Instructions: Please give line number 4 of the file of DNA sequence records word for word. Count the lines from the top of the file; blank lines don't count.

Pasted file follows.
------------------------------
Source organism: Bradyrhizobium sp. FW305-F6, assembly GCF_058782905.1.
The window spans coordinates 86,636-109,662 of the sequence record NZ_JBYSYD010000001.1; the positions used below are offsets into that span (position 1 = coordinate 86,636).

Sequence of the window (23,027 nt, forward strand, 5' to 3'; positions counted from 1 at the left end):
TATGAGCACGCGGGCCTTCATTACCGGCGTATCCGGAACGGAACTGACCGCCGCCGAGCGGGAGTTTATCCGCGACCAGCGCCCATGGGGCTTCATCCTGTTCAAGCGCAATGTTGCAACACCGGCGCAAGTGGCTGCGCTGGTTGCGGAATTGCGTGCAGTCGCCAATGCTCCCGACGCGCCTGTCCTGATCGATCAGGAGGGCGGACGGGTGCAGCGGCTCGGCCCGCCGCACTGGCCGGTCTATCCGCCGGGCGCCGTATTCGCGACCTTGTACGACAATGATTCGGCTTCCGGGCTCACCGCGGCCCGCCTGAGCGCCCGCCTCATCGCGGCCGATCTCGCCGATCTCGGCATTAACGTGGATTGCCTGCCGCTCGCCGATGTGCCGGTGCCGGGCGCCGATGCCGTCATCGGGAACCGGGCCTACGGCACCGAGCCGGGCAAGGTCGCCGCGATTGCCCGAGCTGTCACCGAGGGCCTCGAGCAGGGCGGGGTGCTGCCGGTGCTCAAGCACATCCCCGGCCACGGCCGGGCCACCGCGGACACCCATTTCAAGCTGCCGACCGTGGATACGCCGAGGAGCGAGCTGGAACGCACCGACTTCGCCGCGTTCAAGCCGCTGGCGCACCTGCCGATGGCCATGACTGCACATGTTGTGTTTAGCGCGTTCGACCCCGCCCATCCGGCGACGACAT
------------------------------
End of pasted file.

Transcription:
TATGAGCACGCGGGCCTTCATTACCGGCGTATCCGGAACGGAACTGACCGCCGCCGAGCGGGAGTTTATCCGCGACCAGCGCCCATGGGGCTTCATCCTGTTCAAGCGCAATGTTGCAACACCGGCGCAAGTGGCTGCGCTGGTTGCGGAATTGCGTGCAGTCGCCAATGCTCCCGACGCGCCTGTCCTGATCGATCAGGAGGGCGGACGGGTGCAGCGGCTCGGCCCGCCGCACTGGCCGGTCTATCCGCCGGGCGCCGTATTCGCGACCTTGTACGACAATGATTCGGCTTCCGGGCTCACCGCGGCCCGCCTGAGCGCCCGCCTCATCGCGGCCGATCTCGCCGATCTCGGCATTAACGTGGATTGCCTGCCGCTCGCCGATGTGCCGGTGCCGGGCGCCGATGCCGTCATCGGGAACCGGGCCTACGGCACCGAGCCGGGCAAGGTCGCCGCGATTGCCCGAGCTGTCACCGAGGGCCTCGAGCAGGGCGGGGTGCTGCCGGTGCTCAAGCACATCCCCGGCCACGGCCGGGCCACCGCGGACACCCATTTCAAGCTGCCGACCGTGGATACGCCGAGGAGCGAGCTGGAACGCACCGACTTCGCCGCGTTCAAGCCGCTGGCGCACCTGCCGATGGCCATGACTGCACATGTTGTGTTTAGCGCGTTCGACCCCGCCCATCCGGCGACGACAT